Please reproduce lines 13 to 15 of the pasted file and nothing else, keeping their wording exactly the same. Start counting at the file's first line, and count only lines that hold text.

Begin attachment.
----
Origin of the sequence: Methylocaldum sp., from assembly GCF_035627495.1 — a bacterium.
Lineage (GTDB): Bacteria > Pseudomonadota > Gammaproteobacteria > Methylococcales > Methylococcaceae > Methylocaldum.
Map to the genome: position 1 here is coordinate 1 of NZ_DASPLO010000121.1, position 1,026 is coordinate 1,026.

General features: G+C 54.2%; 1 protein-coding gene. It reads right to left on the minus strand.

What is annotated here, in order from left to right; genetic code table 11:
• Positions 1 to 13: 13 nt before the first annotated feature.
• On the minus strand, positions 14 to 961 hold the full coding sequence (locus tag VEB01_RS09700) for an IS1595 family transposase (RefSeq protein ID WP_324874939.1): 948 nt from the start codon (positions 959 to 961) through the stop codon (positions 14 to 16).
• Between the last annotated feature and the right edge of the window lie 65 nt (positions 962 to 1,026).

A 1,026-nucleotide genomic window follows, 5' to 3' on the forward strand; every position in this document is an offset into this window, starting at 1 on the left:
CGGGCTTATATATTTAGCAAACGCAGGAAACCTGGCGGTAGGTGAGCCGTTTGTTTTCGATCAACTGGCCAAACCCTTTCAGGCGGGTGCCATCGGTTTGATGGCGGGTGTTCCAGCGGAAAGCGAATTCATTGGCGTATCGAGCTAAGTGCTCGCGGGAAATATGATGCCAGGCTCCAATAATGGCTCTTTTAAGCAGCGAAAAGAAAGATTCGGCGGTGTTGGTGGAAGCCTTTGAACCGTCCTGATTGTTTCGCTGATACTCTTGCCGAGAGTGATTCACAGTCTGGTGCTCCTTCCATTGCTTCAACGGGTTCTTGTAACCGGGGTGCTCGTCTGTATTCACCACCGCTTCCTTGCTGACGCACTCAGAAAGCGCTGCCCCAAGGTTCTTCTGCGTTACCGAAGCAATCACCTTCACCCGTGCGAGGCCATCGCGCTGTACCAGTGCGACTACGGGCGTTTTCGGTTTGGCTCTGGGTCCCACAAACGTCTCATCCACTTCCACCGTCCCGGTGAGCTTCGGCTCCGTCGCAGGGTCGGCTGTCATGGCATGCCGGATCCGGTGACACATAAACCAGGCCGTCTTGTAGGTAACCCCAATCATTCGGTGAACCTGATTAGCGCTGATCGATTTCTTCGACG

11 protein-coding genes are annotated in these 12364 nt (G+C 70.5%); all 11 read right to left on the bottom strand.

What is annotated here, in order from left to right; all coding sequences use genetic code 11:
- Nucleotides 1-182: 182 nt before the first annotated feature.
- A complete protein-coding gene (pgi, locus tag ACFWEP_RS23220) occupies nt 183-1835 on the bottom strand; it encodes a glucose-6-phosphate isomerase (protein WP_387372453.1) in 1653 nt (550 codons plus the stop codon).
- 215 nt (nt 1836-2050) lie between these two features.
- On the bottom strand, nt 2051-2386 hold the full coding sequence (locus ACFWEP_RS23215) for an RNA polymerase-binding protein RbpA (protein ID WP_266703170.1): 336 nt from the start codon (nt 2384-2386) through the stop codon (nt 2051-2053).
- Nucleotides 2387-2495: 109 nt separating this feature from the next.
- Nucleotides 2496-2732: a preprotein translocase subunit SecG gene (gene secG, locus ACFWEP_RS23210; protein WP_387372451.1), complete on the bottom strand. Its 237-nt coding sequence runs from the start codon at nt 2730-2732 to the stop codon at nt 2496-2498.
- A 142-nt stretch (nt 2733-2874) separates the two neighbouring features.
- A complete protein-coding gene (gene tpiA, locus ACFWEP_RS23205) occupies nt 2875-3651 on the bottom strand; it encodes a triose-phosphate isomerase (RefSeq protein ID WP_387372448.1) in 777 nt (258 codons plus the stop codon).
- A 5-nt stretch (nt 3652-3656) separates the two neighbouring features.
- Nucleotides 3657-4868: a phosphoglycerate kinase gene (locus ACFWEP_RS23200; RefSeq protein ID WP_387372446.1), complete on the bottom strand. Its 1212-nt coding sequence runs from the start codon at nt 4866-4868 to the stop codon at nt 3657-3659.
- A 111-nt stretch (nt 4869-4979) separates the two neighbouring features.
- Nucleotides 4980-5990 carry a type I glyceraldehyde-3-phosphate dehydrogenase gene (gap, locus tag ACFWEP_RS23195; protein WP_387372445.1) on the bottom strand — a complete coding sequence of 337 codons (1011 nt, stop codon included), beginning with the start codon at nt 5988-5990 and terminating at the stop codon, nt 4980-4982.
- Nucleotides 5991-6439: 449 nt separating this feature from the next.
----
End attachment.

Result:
- Nucleotides 1-182: 182 nt before the first annotated feature.
- A complete protein-coding gene (pgi, locus tag ACFWEP_RS23220) occupies nt 183-1835 on the bottom strand; it encodes a glucose-6-phosphate isomerase (protein WP_387372453.1) in 1653 nt (550 codons plus the stop codon).
- 215 nt (nt 1836-2050) lie between these two features.